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Louisville To Remove Long-Standing Confederate Monument

The Confederate monument in Louisville, Kentucky

A Confederate monument that has stood on the grounds of the University of Louisville in Kentucky since 1895 is scheduled to be removed.

The tall, obelisk monument with stone statues of soldiers honors Kentuckians who died for the Confederacy in the Civil War. But after a Confederate flag-loving white supremacist murdered nine black parishioners in a Charleston, South Carolina, church in June 2015, symbols of the confederacy on public property, including the Confederate flag, have come under scrutiny, and many have been removed.

Louisville Mayor Greg Fischer and University of Louisville President James Ramsey announced the monument's removal on April 29.

"The stain of slavery and racism that this monument represents for many, many people has no place in a compassionate, forward-thinking city," Fischer said, according to the Courier-Journal.

"It's time for us to move this monument to a more appropriate place," Ramsey said, according to the Associated Press.

On April 21, Ricky Jones, a professor of Pan-African Studies at the University of Louisville, wrote an op-ed in the Courier-Journal advocating for the monument's removal.

"Today, 121 years later, I am nearing my 20th year at the university," Jones wrote. "For 20 years, I have walked by that towering granite and bronze eyesore glorifying the nadir of America’s past.

"For 20 years, I have listened to cries for its removal. For 20 years, we have been plagued by confusion, compromises, excuses and half measures. One hundred twenty-one years is too long. Twenty years is too long. Twenty more weeks is too long. We’ve waited long enough. It's time for the statue to go."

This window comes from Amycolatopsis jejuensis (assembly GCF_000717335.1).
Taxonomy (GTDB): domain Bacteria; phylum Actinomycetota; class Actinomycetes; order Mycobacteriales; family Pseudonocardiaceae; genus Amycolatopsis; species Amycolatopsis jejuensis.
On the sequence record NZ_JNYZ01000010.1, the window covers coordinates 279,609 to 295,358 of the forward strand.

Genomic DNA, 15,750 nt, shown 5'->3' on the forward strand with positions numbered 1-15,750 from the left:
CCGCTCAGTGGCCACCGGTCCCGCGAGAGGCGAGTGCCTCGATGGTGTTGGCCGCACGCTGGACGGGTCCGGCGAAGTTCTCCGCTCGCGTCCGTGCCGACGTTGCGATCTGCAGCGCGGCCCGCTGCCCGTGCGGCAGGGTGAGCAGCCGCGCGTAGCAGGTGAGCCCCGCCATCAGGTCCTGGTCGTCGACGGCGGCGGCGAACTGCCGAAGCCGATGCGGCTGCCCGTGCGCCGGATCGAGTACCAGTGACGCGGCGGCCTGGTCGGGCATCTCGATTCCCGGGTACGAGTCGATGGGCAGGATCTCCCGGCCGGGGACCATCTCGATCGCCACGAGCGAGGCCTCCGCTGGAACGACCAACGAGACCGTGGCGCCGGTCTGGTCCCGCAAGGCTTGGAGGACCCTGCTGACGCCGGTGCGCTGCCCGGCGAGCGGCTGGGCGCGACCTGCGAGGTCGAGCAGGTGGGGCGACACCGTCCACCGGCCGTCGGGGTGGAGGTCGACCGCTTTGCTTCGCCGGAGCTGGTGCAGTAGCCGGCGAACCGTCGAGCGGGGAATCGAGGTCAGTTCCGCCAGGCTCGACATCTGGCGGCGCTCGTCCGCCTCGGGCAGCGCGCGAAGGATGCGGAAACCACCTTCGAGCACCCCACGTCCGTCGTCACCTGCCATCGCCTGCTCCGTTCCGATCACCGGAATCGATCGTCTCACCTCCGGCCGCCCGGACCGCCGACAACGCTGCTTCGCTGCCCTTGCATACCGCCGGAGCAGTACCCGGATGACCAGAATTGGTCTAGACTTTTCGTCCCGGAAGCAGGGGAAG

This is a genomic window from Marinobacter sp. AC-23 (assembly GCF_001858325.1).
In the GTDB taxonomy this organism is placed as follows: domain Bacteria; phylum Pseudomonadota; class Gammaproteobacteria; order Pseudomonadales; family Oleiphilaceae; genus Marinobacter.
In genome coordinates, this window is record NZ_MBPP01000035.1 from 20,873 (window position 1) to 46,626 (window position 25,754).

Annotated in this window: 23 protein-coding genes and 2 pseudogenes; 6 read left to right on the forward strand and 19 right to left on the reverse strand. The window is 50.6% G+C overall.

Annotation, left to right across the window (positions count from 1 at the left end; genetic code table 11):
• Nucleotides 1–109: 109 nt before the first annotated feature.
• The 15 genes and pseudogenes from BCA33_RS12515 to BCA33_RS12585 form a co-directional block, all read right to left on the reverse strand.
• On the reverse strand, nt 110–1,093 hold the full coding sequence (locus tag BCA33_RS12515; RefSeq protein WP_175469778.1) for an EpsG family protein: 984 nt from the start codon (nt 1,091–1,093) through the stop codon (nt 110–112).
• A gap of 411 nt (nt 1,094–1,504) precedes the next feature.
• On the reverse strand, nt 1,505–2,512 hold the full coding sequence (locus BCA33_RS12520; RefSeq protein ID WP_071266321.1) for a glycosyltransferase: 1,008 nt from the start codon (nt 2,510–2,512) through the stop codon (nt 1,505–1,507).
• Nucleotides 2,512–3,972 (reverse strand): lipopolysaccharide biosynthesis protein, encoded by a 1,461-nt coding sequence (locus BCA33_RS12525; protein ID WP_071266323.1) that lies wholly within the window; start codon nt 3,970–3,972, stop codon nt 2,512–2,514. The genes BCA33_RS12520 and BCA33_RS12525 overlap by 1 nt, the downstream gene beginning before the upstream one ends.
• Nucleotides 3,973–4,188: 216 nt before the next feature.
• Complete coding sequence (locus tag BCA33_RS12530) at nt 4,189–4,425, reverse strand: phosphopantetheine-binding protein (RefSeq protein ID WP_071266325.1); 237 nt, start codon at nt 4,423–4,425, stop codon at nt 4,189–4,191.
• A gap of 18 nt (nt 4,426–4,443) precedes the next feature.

But there has been some pushback against removing the monument. Republican Congressional candidate Everett Corley said he plans to file a lawsuit petitioning the statue's removal.

"It is a political version of book burning," Corley told the Courier-Journal on May 1. "And the fact is, I'm not in favor of book burning."

But not everybody feels as strongly about the monument as Corley.

"It is a part of history, but I get what people say they don't agree with it because it represents a time when African Americans were oppressed," Reagan Roy, a senior at duPont Manual High School who plans to attend the University of Louisville, said. "I never looked twice at it, actually. Now that I know everything about it, I agree with it being removed." 

City officials have not yet determined where the statue will be moved to.

Sources: Courier Journal (2) (3), Associated Press / Photo Credit: Bedford/Wikipedia

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